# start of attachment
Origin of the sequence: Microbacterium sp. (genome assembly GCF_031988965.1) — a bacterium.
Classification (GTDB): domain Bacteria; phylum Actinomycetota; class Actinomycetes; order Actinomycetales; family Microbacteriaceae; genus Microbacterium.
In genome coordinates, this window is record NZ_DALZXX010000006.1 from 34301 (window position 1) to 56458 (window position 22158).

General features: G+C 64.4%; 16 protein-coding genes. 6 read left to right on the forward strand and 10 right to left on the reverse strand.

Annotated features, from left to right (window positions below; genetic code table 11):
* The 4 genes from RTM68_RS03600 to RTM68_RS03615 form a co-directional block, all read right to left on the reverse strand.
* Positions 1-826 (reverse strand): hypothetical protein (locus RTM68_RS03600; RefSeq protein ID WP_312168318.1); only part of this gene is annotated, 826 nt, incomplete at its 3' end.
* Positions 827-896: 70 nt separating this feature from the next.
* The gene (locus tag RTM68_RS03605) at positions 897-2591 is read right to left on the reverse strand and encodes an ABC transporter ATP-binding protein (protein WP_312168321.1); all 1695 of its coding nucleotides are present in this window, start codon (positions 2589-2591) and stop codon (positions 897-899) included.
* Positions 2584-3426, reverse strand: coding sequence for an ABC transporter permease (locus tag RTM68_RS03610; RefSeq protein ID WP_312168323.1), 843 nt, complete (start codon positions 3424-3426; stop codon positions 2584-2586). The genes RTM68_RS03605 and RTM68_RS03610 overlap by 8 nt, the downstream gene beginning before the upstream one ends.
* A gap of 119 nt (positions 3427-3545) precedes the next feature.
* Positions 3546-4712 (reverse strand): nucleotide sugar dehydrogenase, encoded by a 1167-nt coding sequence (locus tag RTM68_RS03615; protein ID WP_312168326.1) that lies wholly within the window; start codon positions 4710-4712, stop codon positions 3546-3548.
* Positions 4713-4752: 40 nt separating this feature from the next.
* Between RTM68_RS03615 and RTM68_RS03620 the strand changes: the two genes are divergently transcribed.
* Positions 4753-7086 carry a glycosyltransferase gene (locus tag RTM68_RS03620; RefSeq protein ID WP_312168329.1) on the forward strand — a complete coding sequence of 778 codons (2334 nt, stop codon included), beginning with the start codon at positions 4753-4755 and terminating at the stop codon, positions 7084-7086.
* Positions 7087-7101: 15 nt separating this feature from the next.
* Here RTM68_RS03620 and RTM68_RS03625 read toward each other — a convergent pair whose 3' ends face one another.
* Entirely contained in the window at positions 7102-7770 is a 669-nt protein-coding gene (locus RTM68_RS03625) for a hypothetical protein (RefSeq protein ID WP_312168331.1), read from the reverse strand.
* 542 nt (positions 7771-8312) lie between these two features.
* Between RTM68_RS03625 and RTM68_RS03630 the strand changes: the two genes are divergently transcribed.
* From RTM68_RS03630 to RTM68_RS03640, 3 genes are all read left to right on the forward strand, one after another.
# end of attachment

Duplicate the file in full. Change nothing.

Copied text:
Origin of the sequence: Microbacterium sp. (genome assembly GCF_031988965.1) — a bacterium.
Classification (GTDB): domain Bacteria; phylum Actinomycetota; class Actinomycetes; order Actinomycetales; family Microbacteriaceae; genus Microbacterium.
In genome coordinates, this window is record NZ_DALZXX010000006.1 from 34301 (window position 1) to 56458 (window position 22158).

General features: G+C 64.4%; 16 protein-coding genes. 6 read left to right on the forward strand and 10 right to left on the reverse strand.

Annotated features, from left to right (window positions below; genetic code table 11):
* The 4 genes from RTM68_RS03600 to RTM68_RS03615 form a co-directional block, all read right to left on the reverse strand.
* Positions 1-826 (reverse strand): hypothetical protein (locus RTM68_RS03600; RefSeq protein ID WP_312168318.1); only part of this gene is annotated, 826 nt, incomplete at its 3' end.
* Positions 827-896: 70 nt separating this feature from the next.
* The gene (locus tag RTM68_RS03605) at positions 897-2591 is read right to left on the reverse strand and encodes an ABC transporter ATP-binding protein (protein WP_312168321.1); all 1695 of its coding nucleotides are present in this window, start codon (positions 2589-2591) and stop codon (positions 897-899) included.
* Positions 2584-3426, reverse strand: coding sequence for an ABC transporter permease (locus tag RTM68_RS03610; RefSeq protein ID WP_312168323.1), 843 nt, complete (start codon positions 3424-3426; stop codon positions 2584-2586). The genes RTM68_RS03605 and RTM68_RS03610 overlap by 8 nt, the downstream gene beginning before the upstream one ends.
* A gap of 119 nt (positions 3427-3545) precedes the next feature.
* Positions 3546-4712 (reverse strand): nucleotide sugar dehydrogenase, encoded by a 1167-nt coding sequence (locus tag RTM68_RS03615; protein ID WP_312168326.1) that lies wholly within the window; start codon positions 4710-4712, stop codon positions 3546-3548.
* Positions 4713-4752: 40 nt separating this feature from the next.
* Between RTM68_RS03615 and RTM68_RS03620 the strand changes: the two genes are divergently transcribed.
* Positions 4753-7086 carry a glycosyltransferase gene (locus tag RTM68_RS03620; RefSeq protein ID WP_312168329.1) on the forward strand — a complete coding sequence of 778 codons (2334 nt, stop codon included), beginning with the start codon at positions 4753-4755 and terminating at the stop codon, positions 7084-7086.
* Positions 7087-7101: 15 nt separating this feature from the next.
* Here RTM68_RS03620 and RTM68_RS03625 read toward each other — a convergent pair whose 3' ends face one another.
* Entirely contained in the window at positions 7102-7770 is a 669-nt protein-coding gene (locus RTM68_RS03625) for a hypothetical protein (RefSeq protein ID WP_312168331.1), read from the reverse strand.
* 542 nt (positions 7771-8312) lie between these two features.
* Between RTM68_RS03625 and RTM68_RS03630 the strand changes: the two genes are divergently transcribed.
* From RTM68_RS03630 to RTM68_RS03640, 3 genes are all read left to right on the forward strand, one after another.